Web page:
The guidelines shows the process on changing the multi threading settings for the Multiphysics (Finite Element IDE) solvers; CHARGE, HEAT, DGTD, FEEM, MQW. This also applies to (Finite Difference IDE) solvers; RCWA and FDE.
Unlike the FDTD, varFDTD and EME solvers, these solvers run with a single process. It is not possible to distribute the simulation over multiple machines.
Running the simulation in parallel on all available cores on the local machine is set by the number of threads (see changing the thread count below) in the simulation. By default, it will try to run on all cores on the local machine.
Multiple runs of the solver (called "jobs") can be run concurrently. When using the parameter sweep utility, optimization utility, or addjob/runjobs script commands. The maximum number of jobs that run concurrently is set by the Capacity field of the Resources table. For full resource utilization, it is generally best to set the total number of jobs to be a multiple of the Capacity field.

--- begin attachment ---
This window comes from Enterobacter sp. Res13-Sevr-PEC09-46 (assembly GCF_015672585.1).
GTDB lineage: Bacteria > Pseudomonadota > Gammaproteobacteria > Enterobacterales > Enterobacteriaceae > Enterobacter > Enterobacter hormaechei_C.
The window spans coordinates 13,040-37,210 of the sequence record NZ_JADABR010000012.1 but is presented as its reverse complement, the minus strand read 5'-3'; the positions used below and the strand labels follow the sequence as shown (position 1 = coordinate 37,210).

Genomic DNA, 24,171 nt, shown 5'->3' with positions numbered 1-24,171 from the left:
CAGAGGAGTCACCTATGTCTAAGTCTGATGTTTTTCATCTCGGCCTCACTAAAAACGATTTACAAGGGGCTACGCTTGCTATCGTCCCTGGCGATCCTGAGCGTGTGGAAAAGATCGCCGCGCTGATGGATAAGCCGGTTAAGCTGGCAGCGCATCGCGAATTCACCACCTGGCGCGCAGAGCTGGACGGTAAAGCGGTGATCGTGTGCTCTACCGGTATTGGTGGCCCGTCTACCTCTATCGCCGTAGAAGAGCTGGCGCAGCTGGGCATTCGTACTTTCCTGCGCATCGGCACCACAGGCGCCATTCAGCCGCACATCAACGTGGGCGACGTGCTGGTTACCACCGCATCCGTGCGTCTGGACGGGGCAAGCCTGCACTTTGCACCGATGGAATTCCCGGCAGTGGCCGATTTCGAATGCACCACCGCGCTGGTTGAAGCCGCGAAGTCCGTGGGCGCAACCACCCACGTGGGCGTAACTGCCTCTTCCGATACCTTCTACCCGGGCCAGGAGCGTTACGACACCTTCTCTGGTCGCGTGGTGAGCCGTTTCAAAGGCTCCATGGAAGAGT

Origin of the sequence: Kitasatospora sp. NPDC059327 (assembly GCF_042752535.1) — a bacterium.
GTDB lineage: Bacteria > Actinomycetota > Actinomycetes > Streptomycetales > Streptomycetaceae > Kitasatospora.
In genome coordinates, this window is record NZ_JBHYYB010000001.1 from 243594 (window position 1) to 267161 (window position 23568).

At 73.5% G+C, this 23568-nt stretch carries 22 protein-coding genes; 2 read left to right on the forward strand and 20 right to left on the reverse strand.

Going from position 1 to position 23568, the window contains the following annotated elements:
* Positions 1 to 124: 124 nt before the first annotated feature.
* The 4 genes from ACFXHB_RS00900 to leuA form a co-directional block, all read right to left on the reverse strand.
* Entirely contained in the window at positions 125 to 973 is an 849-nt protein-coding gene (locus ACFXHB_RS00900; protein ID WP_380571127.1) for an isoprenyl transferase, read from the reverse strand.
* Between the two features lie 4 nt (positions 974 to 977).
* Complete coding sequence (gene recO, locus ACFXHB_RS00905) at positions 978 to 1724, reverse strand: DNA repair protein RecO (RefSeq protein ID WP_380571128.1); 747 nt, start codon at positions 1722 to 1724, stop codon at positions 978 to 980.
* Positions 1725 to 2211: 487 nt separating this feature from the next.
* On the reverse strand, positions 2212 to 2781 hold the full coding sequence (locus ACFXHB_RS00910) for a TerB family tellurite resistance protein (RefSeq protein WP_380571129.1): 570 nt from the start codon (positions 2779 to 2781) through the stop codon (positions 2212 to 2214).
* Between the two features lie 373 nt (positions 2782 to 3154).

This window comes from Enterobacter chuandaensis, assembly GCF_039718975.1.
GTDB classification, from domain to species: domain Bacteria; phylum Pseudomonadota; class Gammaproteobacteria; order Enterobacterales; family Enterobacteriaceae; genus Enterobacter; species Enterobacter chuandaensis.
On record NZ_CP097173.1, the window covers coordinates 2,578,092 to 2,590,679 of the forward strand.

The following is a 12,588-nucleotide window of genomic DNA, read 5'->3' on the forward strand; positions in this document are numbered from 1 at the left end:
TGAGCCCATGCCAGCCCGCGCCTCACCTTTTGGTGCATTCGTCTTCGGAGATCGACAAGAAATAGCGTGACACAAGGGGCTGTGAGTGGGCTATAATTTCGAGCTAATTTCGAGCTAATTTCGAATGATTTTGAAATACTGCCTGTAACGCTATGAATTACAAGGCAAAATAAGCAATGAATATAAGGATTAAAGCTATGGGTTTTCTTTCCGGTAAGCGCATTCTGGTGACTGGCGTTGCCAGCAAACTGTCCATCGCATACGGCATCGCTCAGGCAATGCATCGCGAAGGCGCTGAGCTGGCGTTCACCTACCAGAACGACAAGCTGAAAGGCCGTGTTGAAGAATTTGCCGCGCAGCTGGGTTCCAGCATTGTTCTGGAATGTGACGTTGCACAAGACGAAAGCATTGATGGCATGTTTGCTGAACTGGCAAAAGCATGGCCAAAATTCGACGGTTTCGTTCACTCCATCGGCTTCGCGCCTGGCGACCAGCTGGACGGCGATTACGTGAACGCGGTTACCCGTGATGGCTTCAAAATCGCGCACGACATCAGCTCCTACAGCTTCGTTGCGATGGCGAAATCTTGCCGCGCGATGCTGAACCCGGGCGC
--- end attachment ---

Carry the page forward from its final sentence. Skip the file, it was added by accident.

- Open Resources.
- Select and "Edit" the resource.
- Uncheck "use processor binding when available" when Remote: Microsoft MPI or Remote: Intel MPI is selected as the Job launching preset.
- Otherwise, use Local Computer as the Job launching preset.
- Set the Threads to the less than or equal to the number of cores on your computer.
- Save and close the Resource configuration utility.
Changing the thread count on FD IDE
The default multithreading setting for the Multiphysics solvers (FE IDE) is 'Let Solver Choose', which runs the simulation using all of the available cores on the local machine. If you do not want to run using all cores, change the "thread count" to less than the total number of cores on the computer.
- Open your simulation and Edit the simulation object/solver properties
Go to the Advanced tab and on the multithreading drop down option, choose set thread count and specify the number of threads.
Click OK to save and apply your changes.
Run from the command line
Run the simulation with the desired number of threads using the "-t #" argument. The "-t #" argument overrides the multithreading settings in the simulation.
Example shown using the current release's default install path without using MPI.
Windows: CHARGE simulation using 8 threads
"C:\Program Files\Lumerical\[[verpath]]\bin\device-engine.exe" -t 8 "simulationfile.ldev"
Linux: HEAT simulation using 4 threads
/opt/lumerical/[[verpath]]/bin/thermal-engine -t 4 "simulationfile.ldev"